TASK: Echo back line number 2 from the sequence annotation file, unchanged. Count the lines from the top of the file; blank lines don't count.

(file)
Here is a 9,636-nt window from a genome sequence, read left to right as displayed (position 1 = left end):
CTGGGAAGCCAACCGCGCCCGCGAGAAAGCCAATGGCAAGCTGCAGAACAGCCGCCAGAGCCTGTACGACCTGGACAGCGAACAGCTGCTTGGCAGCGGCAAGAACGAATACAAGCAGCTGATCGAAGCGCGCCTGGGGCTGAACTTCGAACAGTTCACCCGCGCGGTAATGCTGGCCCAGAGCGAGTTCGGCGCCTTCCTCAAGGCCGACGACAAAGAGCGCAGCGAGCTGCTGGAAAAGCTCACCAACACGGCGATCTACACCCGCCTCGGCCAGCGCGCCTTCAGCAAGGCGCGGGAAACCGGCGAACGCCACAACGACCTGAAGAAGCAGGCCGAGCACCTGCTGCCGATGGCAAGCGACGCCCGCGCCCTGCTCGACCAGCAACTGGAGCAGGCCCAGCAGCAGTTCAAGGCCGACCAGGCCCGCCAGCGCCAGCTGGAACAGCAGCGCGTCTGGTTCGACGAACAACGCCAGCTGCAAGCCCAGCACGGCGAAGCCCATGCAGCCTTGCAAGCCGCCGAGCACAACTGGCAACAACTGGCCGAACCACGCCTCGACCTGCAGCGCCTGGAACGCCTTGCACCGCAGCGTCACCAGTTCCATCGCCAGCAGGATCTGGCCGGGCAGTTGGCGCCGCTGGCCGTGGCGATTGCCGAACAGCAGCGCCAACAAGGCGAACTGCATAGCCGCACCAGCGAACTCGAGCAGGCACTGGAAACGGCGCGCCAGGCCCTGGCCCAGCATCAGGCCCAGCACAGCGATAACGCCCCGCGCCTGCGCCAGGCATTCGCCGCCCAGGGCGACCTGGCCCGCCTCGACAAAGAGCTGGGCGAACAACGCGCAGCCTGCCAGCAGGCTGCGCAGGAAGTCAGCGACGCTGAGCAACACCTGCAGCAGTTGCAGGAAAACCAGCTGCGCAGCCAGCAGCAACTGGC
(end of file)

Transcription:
CTGGGAAGCCAACCGCGCCCGCGAGAAAGCCAATGGCAAGCTGCAGAACAGCCGCCAGAGCCTGTACGACCTGGACAGCGAACAGCTGCTTGGCAGCGGCAAGAACGAATACAAGCAGCTGATCGAAGCGCGCCTGGGGCTGAACTTCGAACAGTTCACCCGCGCGGTAATGCTGGCCCAGAGCGAGTTCGGCGCCTTCCTCAAGGCCGACGACAAAGAGCGCAGCGAGCTGCTGGAAAAGCTCACCAACACGGCGATCTACACCCGCCTCGGCCAGCGCGCCTTCAGCAAGGCGCGGGAAACCGGCGAACGCCACAACGACCTGAAGAAGCAGGCCGAGCACCTGCTGCCGATGGCAAGCGACGCCCGCGCCCTGCTCGACCAGCAACTGGAGCAGGCCCAGCAGCAGTTCAAGGCCGACCAGGCCCGCCAGCGCCAGCTGGAACAGCAGCGCGTCTGGTTCGACGAACAACGCCAGCTGCAAGCCCAGCACGGCGAAGCCCATGCAGCCTTGCAAGCCGCCGAGCACAACTGGCAACAACTGGCCGAACCACGCCTCGACCTGCAGCGCCTGGAACGCCTTGCACCGCAGCGTCACCAGTTCCATCGCCAGCAGGATCTGGCCGGGCAGTTGGCGCCGCTGGCCGTGGCGATTGCCGAACAGCAGCGCCAACAAGGCGAACTGCATAGCCGCACCAGCGAACTCGAGCAGGCACTGGAAACGGCGCGCCAGGCCCTGGCCCAGCATCAGGCCCAGCACAGCGATAACGCCCCGCGCCTGCGCCAGGCATTCGCCGCCCAGGGCGACCTGGCCCGCCTCGACAAAGAGCTGGGCGAACAACGCGCAGCCTGCCAGCAGGCTGCGCAGGAAGTCAGCGACGCTGAGCAACACCTGCAGCAGTTGCAGGAAAACCAGCTGCGCAGCCAGCAGCAACTGGC